Programs that run on the CLR use something called code access security (CAS). CAS is different from traditional security systems in that it assigns trust to code rather than users. To do this, the security system gathers a set of evidence about every assembly it loads. This evidence is then compared against the security policy, and a permission grant is generated. A good reference CAS can be found here:
One of the pieces of evidence that the security system gathers is the security zone that the code is running from. When you run the code from your local machine, this will be the MyComputer zone, but when you run it off of a server, or even a network share mapped to a drive on your machine, it will be the LocalIntranet zone.
By default any code that is run from the MyComputer zone will get a permission set of FullTrust (unrestricted permission to do anything it pleases). However, by default, there is a more restrictive permission set given to LocalIntranet assemblies.
There are three ways to make an application that works from the MyComputer zone work from the LocalIntranet zone.
- Determine what permissions are being demanded that are causing your application to throw, and try to modify your application to not require these permissions any more. The SecurityException that is being thrown should tell you which demand
- Give all the assemblies in your application a strong name, and modify the security policy to trust this strong name. (recommended)
- Modify the security policy to fully trust the LocalIntranet zone. (generally a bad idea)
In order to modify the security policy to trust a specific strong name, you’ll first need to sign the assemblies in your application, and give them a strong name, you’ll need to generate a strong name key pair using the sn.exe tool:
- sn -k mykey.snk
Once you have this key, you’ll need to make sure your assemblies are signed with it. The easiest way to do this is to add an AssemblyKeyFileAttribute to your assembly. In the above example, my attribute would be [AssemblyKeyFile(“mykey.snk”)]. Note, if you are using Visual Studio to build your projects, you’ll need to put a path relative to the location VS puts your binary assemblies. So if your assembly is built to bin\Release, you’d need to use “..\..\mykey.snk”.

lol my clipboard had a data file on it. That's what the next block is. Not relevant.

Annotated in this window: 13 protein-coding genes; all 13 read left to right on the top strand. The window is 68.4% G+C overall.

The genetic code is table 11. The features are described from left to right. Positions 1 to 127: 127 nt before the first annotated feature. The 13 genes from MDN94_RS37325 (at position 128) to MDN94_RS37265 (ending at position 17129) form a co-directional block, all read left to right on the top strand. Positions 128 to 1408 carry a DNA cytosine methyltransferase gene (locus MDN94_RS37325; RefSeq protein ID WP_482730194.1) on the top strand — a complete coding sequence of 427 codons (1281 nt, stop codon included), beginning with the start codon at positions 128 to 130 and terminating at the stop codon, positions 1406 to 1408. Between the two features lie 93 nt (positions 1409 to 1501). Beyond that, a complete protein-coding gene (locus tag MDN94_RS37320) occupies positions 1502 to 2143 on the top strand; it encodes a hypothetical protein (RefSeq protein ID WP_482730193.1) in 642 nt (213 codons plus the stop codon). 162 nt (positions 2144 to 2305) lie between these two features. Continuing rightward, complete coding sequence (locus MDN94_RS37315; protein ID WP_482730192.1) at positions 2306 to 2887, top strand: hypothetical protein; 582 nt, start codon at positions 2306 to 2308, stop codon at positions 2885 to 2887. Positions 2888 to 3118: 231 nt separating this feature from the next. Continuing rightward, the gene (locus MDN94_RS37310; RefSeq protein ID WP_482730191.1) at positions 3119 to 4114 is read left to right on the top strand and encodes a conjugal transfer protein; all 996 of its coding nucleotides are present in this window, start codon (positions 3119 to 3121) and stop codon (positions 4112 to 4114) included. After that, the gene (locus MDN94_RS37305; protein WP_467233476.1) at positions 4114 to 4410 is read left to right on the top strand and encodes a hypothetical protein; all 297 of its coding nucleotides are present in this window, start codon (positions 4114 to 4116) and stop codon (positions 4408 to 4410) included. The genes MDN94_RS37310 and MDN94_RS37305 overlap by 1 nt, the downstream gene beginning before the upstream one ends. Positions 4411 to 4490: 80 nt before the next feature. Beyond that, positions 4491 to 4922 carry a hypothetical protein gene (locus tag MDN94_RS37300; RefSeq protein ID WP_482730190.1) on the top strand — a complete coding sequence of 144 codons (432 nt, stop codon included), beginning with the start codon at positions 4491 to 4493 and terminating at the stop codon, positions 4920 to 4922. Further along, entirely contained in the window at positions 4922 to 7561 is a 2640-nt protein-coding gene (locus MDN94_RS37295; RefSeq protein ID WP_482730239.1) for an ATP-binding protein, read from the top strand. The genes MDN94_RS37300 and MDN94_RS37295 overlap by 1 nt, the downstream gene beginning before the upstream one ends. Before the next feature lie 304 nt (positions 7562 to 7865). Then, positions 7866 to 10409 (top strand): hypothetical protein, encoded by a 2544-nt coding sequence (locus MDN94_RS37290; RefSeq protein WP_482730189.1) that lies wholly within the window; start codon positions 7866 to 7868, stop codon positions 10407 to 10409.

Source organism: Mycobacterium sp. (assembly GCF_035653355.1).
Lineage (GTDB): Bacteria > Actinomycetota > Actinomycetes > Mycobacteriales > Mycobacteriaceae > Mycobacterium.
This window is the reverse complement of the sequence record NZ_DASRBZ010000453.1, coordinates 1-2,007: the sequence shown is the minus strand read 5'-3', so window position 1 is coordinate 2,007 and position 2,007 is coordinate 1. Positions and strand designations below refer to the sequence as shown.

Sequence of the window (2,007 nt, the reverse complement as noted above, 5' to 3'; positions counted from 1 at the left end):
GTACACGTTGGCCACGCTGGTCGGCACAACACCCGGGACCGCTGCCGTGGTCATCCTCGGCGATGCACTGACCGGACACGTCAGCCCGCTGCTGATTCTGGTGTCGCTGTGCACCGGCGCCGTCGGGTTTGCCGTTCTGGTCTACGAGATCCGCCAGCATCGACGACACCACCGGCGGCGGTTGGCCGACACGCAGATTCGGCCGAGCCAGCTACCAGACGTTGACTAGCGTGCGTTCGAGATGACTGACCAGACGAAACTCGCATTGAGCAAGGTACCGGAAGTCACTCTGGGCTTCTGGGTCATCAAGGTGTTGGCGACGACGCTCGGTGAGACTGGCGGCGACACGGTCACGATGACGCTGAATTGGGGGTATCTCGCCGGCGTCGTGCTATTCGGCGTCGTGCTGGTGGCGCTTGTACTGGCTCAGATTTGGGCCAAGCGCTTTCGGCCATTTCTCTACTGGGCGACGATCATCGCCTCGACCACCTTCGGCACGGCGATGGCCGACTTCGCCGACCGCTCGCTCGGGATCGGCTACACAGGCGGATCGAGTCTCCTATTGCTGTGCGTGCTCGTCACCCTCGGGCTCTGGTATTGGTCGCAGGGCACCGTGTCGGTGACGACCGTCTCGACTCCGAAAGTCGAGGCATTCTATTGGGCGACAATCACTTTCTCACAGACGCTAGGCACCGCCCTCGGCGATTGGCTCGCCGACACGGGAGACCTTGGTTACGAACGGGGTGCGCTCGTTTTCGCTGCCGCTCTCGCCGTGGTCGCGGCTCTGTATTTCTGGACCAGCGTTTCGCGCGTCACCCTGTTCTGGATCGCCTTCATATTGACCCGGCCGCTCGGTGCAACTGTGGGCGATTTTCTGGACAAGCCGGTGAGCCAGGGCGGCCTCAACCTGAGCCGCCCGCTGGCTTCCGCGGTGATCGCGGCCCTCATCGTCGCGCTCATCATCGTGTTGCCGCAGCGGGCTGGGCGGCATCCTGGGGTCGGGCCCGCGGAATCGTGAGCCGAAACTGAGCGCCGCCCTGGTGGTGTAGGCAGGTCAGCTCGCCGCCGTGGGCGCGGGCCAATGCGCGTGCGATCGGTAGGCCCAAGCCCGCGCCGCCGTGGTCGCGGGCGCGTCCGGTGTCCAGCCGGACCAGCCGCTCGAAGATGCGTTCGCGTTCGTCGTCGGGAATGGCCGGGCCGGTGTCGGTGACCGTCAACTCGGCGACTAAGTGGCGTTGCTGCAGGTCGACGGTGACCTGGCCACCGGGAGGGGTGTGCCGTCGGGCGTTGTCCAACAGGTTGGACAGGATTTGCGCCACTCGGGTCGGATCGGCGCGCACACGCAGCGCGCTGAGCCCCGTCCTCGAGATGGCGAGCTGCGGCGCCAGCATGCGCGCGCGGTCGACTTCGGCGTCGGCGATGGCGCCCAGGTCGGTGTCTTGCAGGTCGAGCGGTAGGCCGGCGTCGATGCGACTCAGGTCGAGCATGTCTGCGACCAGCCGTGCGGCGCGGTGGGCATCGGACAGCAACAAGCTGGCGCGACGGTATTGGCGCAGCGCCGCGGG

In addition to a signature, assemblies need to have a version number to have a strong name. Make sure your assemblies have the AssemblyVersionAttribute on them if you are going to use a strong name. You will also need to make sure that you give all of the assemblies in your application the strong name signature.
If you don’t sign your assemblies, and instead decide to modify your security policy to fully trust the Intranet zone, be aware that any applicaiton that somebody puts on a network share will be able to run unchecked on your local machine. Since this is a pretty large security hole, it is generally recommended that you trust strong names rather than zones.
The easiest way to modify your security policy is by using the Microsoft .NET Framework Configuration utility from the control panel. You can also run this tool from the command line by running mscorcfg.msc.
- Expand the Runtime Security Policy folder
- Expand the Machine policy level
- Expand the Code Groups folder
To modify the polcy to trust a specific strong name:
- Right click on All_Code, and select New
- Create a new code group for your strong name, and hit next
- Select a strong name membership condition from the drop down box
- Hit the import button, and select your assembly. The configuration tool will import your public key. If you want to trust everything you sign with this key, leave the name and version boxes unchecked
- Select the FullTrust permission set
To modify the policy to allow full trust for all Intranet assemblies:
- Expand the All_Code code group
- Right click the LocalIntranet_Zone code group, and select properties
- Switch to the Permission Set tab, and select FullTrust
Updated 7/30/04: Fixed a typo